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States stepping up efforts to cut benefits for workers hurt while impaired

Use of medical marijuana, other legal intoxicants and burden of proof complicate issue


New laws in two states, New Mexico and Wisconsin, reduce workers compensation benefits for employees injured while under the influence of intoxicants. But it's not a simple process, made harder by laws that have legalized marijuana in about half of the United States.

Workers comp legal experts also warn employers and their insurers that proving intoxication at the time of the accident — particularly concerning medical marijuana and doctor-prescribed opioids — makes winning a challenge of workers comp benefit no easy matter.

“I think everybody is confused” about how the intoxication laws will be implemented and play out, said Quinn Lopez, Albuquerque-based vice president and general counsel at New Mexico Mutual Casualty Co.

New Mexico and Wisconsin revamped their laws effective this year.

Specifically, Wisconsin's law eliminates comp benefits entirely if an injured worker violates an employer's policy on alcohol or drug use and it can be proven the alcohol or drugs caused the injury. Prior to the changes, Wisconsin reduced workers comp payments by 15% in such circumstances.

In New Mexico, a new law reduces comp benefits by up to 90% if the injury was caused by the worker's proven intoxication. The state previously reduced payments in such cases by 10%.

“Just about every state has some kind of provision that addresses the compensability of a workers comp claim if the accident occurs in part or solely due to drugs,” said Bruce Wood, Washington-based vice president and associate general counsel for the American Insurance Association.

Twenty-four states and the District of Columbia have legalized medical marijuana. At least one state, Maine, has the issue on the November ballot. Four states and District of Columbia have legalized recreational use of marijuana.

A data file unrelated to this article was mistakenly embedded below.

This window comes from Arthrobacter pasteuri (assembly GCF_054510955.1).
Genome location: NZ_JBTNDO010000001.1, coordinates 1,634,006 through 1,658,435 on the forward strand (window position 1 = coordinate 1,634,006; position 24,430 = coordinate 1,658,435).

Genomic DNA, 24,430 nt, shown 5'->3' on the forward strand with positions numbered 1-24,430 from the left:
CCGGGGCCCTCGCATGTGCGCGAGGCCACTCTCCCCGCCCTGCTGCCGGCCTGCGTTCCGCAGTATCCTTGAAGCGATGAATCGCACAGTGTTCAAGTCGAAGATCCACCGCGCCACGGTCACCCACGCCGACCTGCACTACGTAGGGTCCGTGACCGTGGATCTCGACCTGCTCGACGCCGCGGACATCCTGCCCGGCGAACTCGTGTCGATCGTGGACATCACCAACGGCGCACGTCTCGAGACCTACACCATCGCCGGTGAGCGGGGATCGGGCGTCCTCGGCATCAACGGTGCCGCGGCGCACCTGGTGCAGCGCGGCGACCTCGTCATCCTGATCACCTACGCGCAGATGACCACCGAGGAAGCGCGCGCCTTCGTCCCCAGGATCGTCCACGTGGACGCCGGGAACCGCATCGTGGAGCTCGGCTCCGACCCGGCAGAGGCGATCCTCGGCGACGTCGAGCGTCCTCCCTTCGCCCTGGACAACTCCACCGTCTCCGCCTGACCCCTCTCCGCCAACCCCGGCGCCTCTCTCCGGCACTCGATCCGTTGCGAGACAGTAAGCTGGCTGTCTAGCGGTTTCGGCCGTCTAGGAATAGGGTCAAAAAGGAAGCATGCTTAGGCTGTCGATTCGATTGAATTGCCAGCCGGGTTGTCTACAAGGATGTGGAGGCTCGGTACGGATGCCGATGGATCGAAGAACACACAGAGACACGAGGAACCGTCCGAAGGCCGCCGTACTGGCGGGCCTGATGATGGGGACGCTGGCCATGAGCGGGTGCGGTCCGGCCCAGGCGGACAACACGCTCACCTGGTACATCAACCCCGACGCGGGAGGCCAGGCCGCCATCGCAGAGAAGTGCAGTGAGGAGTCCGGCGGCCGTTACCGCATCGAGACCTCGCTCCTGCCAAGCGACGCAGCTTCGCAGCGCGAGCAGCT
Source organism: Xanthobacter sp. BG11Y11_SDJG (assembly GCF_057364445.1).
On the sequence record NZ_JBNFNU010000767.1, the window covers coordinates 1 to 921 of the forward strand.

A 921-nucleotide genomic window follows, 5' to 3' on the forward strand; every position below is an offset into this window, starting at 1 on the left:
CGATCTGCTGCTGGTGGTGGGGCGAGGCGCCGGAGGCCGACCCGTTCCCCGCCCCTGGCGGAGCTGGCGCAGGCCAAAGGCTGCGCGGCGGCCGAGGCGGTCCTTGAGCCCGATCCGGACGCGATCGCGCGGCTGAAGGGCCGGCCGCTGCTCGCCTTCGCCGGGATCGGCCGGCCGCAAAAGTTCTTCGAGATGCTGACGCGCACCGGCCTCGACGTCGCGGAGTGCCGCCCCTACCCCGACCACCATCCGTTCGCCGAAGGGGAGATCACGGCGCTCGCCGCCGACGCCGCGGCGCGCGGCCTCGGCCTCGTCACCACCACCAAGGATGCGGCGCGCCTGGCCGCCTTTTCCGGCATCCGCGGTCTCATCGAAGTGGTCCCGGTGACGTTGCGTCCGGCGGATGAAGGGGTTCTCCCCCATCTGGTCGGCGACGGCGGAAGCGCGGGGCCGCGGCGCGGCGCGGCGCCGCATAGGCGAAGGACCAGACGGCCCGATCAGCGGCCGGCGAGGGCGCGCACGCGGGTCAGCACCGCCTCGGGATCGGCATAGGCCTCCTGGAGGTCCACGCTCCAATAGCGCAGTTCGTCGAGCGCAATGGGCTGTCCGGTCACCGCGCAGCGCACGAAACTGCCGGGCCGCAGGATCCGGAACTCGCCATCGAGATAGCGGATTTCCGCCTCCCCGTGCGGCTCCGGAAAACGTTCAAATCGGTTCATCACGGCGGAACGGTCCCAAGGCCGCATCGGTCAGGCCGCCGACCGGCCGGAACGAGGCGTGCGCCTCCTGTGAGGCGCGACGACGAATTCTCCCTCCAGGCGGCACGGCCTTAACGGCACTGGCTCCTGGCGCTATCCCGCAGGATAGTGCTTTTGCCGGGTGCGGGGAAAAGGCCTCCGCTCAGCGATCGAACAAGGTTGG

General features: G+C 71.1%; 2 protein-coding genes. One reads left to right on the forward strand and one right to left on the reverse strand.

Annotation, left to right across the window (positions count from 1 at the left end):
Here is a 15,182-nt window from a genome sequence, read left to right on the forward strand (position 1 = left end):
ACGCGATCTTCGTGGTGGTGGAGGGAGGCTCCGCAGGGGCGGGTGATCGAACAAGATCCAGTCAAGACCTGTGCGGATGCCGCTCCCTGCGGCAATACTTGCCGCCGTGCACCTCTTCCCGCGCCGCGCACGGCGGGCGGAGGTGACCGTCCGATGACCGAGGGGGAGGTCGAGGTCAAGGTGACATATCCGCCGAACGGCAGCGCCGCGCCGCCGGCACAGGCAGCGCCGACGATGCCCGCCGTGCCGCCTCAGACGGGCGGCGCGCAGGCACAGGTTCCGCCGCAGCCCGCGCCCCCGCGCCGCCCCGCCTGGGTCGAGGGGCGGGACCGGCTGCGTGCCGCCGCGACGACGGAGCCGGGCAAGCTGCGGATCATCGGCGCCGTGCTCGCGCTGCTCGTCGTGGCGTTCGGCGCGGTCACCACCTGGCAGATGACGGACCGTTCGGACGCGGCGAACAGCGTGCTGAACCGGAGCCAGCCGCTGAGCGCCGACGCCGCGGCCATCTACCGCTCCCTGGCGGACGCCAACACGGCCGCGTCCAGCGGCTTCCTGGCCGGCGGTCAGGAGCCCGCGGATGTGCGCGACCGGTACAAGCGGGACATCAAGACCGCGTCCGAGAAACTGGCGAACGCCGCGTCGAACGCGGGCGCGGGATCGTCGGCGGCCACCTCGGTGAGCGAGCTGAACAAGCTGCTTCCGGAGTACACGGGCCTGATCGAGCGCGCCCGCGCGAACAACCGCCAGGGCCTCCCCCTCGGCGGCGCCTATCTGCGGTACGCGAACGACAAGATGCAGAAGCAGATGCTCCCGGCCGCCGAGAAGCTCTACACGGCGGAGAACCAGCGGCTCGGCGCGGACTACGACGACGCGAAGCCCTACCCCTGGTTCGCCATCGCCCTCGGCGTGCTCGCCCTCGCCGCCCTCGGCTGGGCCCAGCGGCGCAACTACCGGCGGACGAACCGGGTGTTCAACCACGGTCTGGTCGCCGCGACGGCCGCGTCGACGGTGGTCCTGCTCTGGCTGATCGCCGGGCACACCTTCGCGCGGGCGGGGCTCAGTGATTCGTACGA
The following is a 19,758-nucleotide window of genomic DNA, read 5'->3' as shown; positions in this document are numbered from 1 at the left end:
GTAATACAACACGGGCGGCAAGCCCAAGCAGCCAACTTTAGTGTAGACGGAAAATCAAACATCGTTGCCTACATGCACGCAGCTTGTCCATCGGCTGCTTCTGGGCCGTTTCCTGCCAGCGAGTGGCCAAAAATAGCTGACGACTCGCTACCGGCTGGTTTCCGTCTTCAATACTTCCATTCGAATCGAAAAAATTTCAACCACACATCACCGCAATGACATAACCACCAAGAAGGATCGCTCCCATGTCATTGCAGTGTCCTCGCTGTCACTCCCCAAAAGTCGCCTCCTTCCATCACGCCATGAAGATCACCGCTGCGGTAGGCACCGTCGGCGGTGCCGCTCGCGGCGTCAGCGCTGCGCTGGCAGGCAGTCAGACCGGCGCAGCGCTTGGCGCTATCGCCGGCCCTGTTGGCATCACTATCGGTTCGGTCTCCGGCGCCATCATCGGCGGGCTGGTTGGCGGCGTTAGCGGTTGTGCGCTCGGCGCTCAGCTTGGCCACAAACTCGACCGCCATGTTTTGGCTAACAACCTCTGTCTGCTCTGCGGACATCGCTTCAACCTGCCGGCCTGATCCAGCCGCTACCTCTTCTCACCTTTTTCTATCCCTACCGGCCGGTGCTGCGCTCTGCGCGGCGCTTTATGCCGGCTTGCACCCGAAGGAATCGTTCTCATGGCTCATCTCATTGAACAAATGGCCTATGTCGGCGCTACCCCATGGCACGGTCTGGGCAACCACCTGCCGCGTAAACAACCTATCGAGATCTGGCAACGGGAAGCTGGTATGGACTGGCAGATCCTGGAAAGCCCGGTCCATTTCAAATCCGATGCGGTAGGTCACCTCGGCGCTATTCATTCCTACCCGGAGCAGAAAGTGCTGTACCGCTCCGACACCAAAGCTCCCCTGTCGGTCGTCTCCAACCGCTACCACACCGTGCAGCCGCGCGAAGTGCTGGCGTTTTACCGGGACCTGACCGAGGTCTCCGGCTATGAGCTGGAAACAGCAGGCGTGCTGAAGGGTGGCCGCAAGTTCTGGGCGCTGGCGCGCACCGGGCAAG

Chris Reader, Madison, Wisconsin-based health and human resources policy director at the Wisconsin Manufacturers & Commerce trade association, said Wisconsin's previous law “rewarded irresponsible workers” who essentially caused their own injuries. Medical marijuana, it should be noted, is not legal in the state.

Now, “if you are ... intoxicated as a causal part of your injury,” Mr. Reader said, “you will not receive indemnity benefits. That seems to make a world of sense to us.”

Still, Messrs. Reader and Wood said it will be a challenge for employers to prove intoxication.

While determining alcohol level is a straightforward bloodstream test, marijuana is tricky, experts say. Traces of the drug can stay in a person's body up to a month, making it more difficult for employers and insurers to pinpoint when the person smoked or ingested the drug.

“Residual marijuana in the system — how do we deal with that?” said Greg McKenna, Itasca, Illinois-based vice president and counsel for governmental affairs at Gallagher Bassett Services Inc.

States “are creating a situation where we are going to try to investigate claims where there will be a wider net of intoxication,” Mr. McKenna said. “As an industry, we need more refined testing techniques to make those finer decisions of intoxication.”

Albert B. Randall Jr., Baltimore-based president of Franklin & Prokopik P.C., put it more bluntly: “The science and the testing need to catch up.”

Messrs. McKenna and Randall said opioid usage presents similar problems in proving a worker was under the influence at the specific time of the injury, since certain painkillers also may remain in a person's system for 24 hours or longer.

“It's hard enough proving alcohol as an impairment, and I think that's probably the easiest one,” Mr. Randall said.

“I always caution employers using the intoxication defense that oftentimes it's a significant challenge,” he said. The laws “look great, and it's an easy appeal to the public (who thinks), "Why should they be entitled to benefits?' The problem is the proof.”

Witness testimony may or may not help, experts say (See related story).

What employers do have in their favor is that courts have ruled that they do not have to accommodate medical marijuana. If an injured worker tests positive for the drug still banned by federal law, the worker can be terminated for violating an employer's drug-free workplace policy, Mr. Lopez said.

“The employer has the right to set their workplace standards,” he said.

Meanwhile, intoxicated worker laws are in opposition to U.S. Occupational Safety and Health Administration recommendations made last year, in which OSHA recommended against post-injury drug testing that it said may discourage reporting of accidents.

Experts say that goes against the grain of drug- and alcohol-free workplace policies that have long been in place.

“There's a difference in what OSHA is trying to do and what workers comp is trying to do,” Mr. Lopez said.

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